Effects of Arbuscular Mycorrhizal Inoculation and Phosphorus Application on Yield and Nutrient Uptake of Yam

To be sustainable, production in the traditional yam cropping system, faced with declining soil fertility, could benefit from yam–arbuscular mycorrhizal (AM) symbiosis, which can improve nutrient uptake, disease resistance, and drought tolerance in plants. However, only limited information exists about AM colonization of yam. A pot experi ment was conducted to collect information on the response of two genotypes (Dioscorea rotundata accession TDr 97/00903 and D. alata accession TDa 297) to AM inoculation (with and without) and phosphorus (P) (0, 0.05, 0.5, and 5 mg P kg–1 soil). Factorial combinations of the treatments were arranged in a completely randomized design with four replicates. The percentage of AM colonization was significantly lowered at 5mg P kg–1 soil rate in mycorrhizal plants of both genotypes. TDr 97/00903 showed more responsiveness to AM inoculation than TDa 297. The greatest AM responsive ness for tuber yield (52%) was obtained at 0.5 mg P kg–1 soil rate for TDr 97/00903. Mycorrhizal inoculation significantly increased root dry weight and tuber yield of TDr 97/00903 with the greatest values obtained at the 0.5 mg P kg–1 soil rate. Arbuscular mycorrhizal inoculation did not lead to significant (P < 0.05) changes in root length and area. Phosphorus application significantly increased the shoot dry weight and root diameter of TDa 297. Uptake of P was greatest at 0.5 mg P kg–1 soil in both genotypes and was significantly influenced by AM inoculation. Nitrogen (N) and potassium (K) uptake were greatest in mycorrhizal plants at 0.05 mg P kg–1 soil for TDr 97/00903 but at 0.5 mg P kg–1 soil of nonmycorrhizal plants of TDa 297. The increased tuber yield and nutrient uptake observed in the mycorrhizal plants indicate the potential for the improvement of nutrient acquisition and tuber yield through AM symbiosis.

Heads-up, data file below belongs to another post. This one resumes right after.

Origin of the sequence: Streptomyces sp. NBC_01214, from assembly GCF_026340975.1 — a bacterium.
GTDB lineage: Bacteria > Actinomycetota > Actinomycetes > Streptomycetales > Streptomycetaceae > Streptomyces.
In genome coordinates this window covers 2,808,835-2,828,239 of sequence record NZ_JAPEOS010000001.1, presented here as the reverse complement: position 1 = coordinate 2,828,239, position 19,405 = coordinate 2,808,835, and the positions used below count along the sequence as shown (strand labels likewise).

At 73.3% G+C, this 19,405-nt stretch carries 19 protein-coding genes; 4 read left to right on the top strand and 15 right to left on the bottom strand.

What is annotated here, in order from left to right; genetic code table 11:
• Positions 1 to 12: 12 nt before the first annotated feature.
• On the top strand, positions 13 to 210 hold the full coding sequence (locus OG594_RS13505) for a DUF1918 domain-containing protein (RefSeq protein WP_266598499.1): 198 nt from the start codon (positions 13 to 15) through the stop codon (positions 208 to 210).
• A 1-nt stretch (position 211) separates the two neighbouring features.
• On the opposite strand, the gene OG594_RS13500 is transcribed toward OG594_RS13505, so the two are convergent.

This article is Published by Taylor & Francis 2010 and is also available at DOI: 10.1080/00103624.2010.518264
Communications in Soil Science and Plant Analysis, 41:2729–2743, 2010